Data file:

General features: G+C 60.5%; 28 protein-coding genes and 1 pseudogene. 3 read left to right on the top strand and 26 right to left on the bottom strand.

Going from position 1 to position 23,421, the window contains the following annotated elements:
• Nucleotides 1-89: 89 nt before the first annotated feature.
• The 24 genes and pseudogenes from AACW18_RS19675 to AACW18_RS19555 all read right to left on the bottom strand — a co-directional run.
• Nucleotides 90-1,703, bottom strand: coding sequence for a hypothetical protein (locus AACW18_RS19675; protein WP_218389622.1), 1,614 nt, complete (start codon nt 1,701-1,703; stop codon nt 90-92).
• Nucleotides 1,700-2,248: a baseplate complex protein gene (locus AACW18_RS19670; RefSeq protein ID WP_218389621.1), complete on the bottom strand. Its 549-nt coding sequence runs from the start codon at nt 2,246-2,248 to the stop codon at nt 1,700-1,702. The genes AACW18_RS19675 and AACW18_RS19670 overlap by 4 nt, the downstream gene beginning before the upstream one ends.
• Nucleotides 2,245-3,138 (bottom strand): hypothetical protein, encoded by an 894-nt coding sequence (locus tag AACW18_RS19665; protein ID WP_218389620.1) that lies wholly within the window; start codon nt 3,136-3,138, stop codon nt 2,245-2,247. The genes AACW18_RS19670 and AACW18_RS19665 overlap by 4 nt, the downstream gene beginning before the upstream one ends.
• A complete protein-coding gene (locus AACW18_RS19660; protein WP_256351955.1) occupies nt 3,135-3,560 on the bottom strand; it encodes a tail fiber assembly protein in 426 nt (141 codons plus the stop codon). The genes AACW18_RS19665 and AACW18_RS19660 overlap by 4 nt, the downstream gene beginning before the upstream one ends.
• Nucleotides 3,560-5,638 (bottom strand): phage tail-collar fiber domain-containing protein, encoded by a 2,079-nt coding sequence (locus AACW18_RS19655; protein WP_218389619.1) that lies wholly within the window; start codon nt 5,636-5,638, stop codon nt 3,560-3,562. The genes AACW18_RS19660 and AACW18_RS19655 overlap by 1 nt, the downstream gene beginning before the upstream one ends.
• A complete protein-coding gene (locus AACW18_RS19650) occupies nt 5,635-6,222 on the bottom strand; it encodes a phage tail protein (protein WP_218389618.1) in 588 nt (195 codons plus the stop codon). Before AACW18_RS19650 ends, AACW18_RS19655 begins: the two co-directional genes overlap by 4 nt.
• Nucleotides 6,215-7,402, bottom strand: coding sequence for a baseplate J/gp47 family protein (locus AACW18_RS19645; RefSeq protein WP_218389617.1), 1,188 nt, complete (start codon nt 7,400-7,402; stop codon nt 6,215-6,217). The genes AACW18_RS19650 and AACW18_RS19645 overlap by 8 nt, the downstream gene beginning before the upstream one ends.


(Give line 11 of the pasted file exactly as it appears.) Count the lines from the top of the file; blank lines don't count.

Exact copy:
• Nucleotides 6,215-7,402, bottom strand: coding sequence for a baseplate J/gp47 family protein (locus AACW18_RS19645; RefSeq protein WP_218389617.1), 1,188 nt, complete (start codon nt 7,400-7,402; stop codon nt 6,215-6,217). The genes AACW18_RS19650 and AACW18_RS19645 overlap by 8 nt, the downstream gene beginning before the upstream one ends.